MPAs as part of solution towards a resilient eco-city

Aerial view of Cham Islands and Hoi An. Copyright Bui Kien Quoc.
Published: 21 August 2015
Last edited: 30 September 2020
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The Cham Islands MPA, as well as the Biosphere Reserve, are probably the most significant programs towards resilience-building in Hoi An. Hoi An officially declared its vision to become an eco-city by 2030. The MPA allows Hoi An to regulate fishing activities and pollution. The MPA has also supported the development of eco-tourism models to diversify local income sources, proving that environmental protection can also be compatible with economic growth.


Southeast Asia
Scale of implementation
Coral reef
Freshwater ecosystems
Marine and coastal ecosystems
Salt marsh
Wetland (swamp, marsh, peatland)
Fisheries and aquaculture
Local actors
Protected and conserved areas governance
Storm surges
Tropical cyclones / Typhoons
Tsunami/tidal wave
Conflicting uses / cumulative impacts
Ecosystem loss
Pollution (incl. eutrophication and litter)
Changes in socio-cultural context


Cham Islands, Hoi An, Vietnam


Hoi An is flooded every year during the winter, incapacitating all economic and social life in the city. Typhoons are also a big hazard, destroying crops, buildings, homes, schools, and infrastructure, and endangering people’s lives. Saline intrusion is also a concern and has been steadily increasing. Coastal and riverbank erosion is a serious challenge, with 8km of beach coastline lost.


Local communities, fishermen, tourism operators and tourists.

How do the building blocks interact?

It was important that a risk assessment was conducted to better evaluate the severity and frequency of the impacts on Hoi An city. An MPA, alongside other measures towards an eco-city by 2030, would be able to not only help reduce coastal erosion but also provide sustainable income sources as well as generate ideas for new livelihoods. The Cham Islands MPA has for example supported opportunities to build and develop the community-based ecotourism home stay program, which provides job opportunities and improve life standards for local people. It also supported the local fishery management. It gives community-members the rights to access the natural and environmental resources that are essential components of their traditional livelihoods. The MPA could only be a success if there was a high, long-term participation and buy-in from local stakeholders. The co-management model has been developed towards this purpose. It also supports Hoi An city to develop and implement integrated and adaptive management strategies, which are based on the sustainability of local natural and environmental resources, while fulfilling development requirements.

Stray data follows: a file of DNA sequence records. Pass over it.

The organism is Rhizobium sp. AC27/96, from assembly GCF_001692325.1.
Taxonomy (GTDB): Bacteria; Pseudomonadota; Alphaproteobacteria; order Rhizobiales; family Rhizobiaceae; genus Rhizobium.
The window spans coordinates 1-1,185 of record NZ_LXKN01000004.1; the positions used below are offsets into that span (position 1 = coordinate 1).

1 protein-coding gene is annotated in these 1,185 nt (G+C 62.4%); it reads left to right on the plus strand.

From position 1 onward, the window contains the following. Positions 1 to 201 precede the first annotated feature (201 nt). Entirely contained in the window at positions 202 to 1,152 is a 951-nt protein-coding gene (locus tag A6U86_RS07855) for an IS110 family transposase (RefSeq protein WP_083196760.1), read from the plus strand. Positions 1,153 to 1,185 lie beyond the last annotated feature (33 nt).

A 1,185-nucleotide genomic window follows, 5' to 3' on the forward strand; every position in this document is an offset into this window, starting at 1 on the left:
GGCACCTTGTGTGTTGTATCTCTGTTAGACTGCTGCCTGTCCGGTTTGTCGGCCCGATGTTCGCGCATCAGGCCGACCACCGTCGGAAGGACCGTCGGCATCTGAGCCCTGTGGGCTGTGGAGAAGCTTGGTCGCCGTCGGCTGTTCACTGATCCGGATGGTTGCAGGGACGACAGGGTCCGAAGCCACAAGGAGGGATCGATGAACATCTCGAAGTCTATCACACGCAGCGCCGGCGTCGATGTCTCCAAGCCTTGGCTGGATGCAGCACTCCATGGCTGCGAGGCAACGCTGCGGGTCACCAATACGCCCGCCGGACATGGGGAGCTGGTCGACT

The MPA has supported opportunities to build and develop the community-based ecotourism home stay program. From 2002 to 2013, the number of tourists to the Cham Islands has increased from 1.000 tourists in 2002 to 150,000 tourists in 2013. The community-based land crab management program has demonstrated the power of thoughtful and sustained community participation in environmental decision-making. Prior to the work of the MPA, the land crab population has degraded gradually. 75% of the land crab population is now conserved, and the income of local participants four times larger.


The community participation in environmental and natural resources management has been improved gradually for the period from October 2003 to October 2013. The integrated and adaptive ecosystem management approach was applied by local people who were introduced to marine conservation, functional zoning, and control fishing. The year of 2006 indicated a strong change in the Cham Islands management system: The whole MPA is now managed by a community organization. Particularly, the MPA patrolling team has received a focal point who coordinates between different stakeholders, border guards, local police, fishery inspectors and communities to manage the marine resources in accordance with provisions for fishing on coral reefs and sea grass beds. In 2008 the Cham Islands community management approach started to integrate the six target marine resources: coral reefs, sea grass beds, lobsters, land crabs, beaches, and limpets. Based on the approved MPA management plan, the sustainable financial mechanism has been developed and implemented. During the period from 2009 until 2013, the Cham Islands MPA community management prioritized tourism activities. Community efforts were encouraged such as garbage separation at sources, avoiding the use of plastic bags, land crabs labeling. However, the tourism development also together with burden challenges on the natural resources consumption. Cham Islands MPA contribution serves the local community economic development. The Cham Islands community economic livelihood pattern was assessed by designed indicators for showing the community participation, the co-management on environmental and natural resource protection process, and Cham Islands people life quality, from October 2003 to October 2013.

Contributed by

Chu Manh Trinh Cham Islands Marine Protected Area Authority

Other contributors

Cham Islands Marine Protected Area Authority